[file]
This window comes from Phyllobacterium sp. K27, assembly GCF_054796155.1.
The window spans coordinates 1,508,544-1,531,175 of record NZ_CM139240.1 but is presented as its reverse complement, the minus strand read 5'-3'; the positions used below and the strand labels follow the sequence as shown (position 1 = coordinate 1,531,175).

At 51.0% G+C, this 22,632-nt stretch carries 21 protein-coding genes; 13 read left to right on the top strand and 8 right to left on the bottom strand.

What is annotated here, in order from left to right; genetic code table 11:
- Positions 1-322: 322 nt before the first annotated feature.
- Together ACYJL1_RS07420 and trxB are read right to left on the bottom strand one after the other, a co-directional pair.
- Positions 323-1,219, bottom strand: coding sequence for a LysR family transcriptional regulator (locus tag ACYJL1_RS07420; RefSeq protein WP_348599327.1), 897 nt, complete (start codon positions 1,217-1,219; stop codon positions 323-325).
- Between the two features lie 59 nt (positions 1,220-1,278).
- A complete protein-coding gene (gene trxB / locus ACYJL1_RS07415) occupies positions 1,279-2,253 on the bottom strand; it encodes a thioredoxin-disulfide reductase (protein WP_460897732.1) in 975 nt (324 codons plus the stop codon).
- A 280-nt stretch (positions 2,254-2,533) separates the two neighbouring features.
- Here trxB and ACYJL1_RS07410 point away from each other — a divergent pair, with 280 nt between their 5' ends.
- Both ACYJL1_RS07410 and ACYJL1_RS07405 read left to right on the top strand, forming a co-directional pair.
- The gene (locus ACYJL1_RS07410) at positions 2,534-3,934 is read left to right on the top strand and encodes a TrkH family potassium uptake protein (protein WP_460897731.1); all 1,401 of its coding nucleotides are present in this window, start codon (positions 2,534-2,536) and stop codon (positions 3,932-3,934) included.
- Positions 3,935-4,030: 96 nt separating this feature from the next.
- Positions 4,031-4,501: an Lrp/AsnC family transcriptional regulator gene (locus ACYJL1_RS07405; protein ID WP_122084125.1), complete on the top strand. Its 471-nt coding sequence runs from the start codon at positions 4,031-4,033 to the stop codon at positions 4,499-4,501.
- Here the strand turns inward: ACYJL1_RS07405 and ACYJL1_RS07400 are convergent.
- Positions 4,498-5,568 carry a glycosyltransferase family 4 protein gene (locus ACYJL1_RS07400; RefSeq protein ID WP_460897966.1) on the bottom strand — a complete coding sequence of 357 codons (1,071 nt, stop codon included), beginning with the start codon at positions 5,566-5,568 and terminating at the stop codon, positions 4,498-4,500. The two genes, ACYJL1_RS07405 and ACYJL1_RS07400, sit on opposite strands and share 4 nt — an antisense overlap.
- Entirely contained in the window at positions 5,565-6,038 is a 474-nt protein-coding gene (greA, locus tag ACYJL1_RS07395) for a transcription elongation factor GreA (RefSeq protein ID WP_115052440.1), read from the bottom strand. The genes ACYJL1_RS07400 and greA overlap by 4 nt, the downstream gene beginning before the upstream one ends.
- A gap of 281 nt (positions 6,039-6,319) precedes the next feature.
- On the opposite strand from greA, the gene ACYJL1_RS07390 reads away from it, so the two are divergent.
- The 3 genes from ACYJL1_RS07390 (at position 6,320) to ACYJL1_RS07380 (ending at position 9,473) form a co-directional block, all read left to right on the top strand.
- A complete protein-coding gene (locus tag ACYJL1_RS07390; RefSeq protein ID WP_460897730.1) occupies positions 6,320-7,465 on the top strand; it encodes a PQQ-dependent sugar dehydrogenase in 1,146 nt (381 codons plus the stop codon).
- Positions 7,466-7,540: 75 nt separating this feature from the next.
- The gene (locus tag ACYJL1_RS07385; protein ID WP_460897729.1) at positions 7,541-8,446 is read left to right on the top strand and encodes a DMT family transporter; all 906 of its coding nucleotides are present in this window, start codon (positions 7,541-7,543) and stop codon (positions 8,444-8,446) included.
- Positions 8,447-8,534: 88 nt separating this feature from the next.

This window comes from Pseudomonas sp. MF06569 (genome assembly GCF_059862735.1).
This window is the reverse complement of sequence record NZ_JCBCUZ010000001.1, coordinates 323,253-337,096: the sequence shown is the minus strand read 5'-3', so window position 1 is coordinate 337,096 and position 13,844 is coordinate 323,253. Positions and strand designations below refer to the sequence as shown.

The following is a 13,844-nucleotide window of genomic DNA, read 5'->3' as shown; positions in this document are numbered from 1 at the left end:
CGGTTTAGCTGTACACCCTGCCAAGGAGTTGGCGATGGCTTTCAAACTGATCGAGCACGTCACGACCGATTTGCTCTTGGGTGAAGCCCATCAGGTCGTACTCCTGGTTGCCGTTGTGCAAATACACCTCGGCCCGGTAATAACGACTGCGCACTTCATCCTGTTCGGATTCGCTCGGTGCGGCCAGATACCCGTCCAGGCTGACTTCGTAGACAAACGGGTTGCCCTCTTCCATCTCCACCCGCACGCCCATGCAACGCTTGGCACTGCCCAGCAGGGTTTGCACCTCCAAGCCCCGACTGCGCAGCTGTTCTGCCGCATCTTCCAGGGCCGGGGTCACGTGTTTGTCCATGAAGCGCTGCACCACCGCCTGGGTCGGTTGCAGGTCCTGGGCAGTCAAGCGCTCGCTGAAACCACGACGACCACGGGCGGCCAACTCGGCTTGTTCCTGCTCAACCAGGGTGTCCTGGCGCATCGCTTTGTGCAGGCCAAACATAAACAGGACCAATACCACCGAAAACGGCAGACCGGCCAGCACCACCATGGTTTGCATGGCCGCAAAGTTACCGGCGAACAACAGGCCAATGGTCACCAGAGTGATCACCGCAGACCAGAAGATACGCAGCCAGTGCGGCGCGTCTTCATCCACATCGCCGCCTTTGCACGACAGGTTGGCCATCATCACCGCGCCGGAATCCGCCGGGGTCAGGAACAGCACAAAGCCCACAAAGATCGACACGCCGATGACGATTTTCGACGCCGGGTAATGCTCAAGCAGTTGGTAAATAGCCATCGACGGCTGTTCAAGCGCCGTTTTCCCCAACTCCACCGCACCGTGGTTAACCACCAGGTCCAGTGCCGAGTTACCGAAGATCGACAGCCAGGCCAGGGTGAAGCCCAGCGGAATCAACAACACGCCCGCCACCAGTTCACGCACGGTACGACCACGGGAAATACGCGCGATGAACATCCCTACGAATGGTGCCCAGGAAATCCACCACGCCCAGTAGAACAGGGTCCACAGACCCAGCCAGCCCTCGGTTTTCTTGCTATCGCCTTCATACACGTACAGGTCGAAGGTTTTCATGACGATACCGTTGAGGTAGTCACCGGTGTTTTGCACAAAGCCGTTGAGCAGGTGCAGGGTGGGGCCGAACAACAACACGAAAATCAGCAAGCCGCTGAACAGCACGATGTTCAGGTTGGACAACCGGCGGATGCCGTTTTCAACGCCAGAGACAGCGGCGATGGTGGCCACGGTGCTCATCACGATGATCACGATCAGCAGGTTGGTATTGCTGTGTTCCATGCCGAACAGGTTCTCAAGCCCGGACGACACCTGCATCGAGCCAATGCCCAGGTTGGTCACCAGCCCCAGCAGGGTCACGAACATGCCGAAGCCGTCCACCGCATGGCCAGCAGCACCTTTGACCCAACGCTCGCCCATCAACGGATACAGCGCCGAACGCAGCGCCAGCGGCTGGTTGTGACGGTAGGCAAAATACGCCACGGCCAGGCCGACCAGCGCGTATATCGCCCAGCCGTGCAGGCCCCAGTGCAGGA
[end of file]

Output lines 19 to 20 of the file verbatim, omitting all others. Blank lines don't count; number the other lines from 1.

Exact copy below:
- A gap of 281 nt (positions 6,039-6,319) precedes the next feature.
- On the opposite strand from greA, the gene ACYJL1_RS07390 reads away from it, so the two are divergent.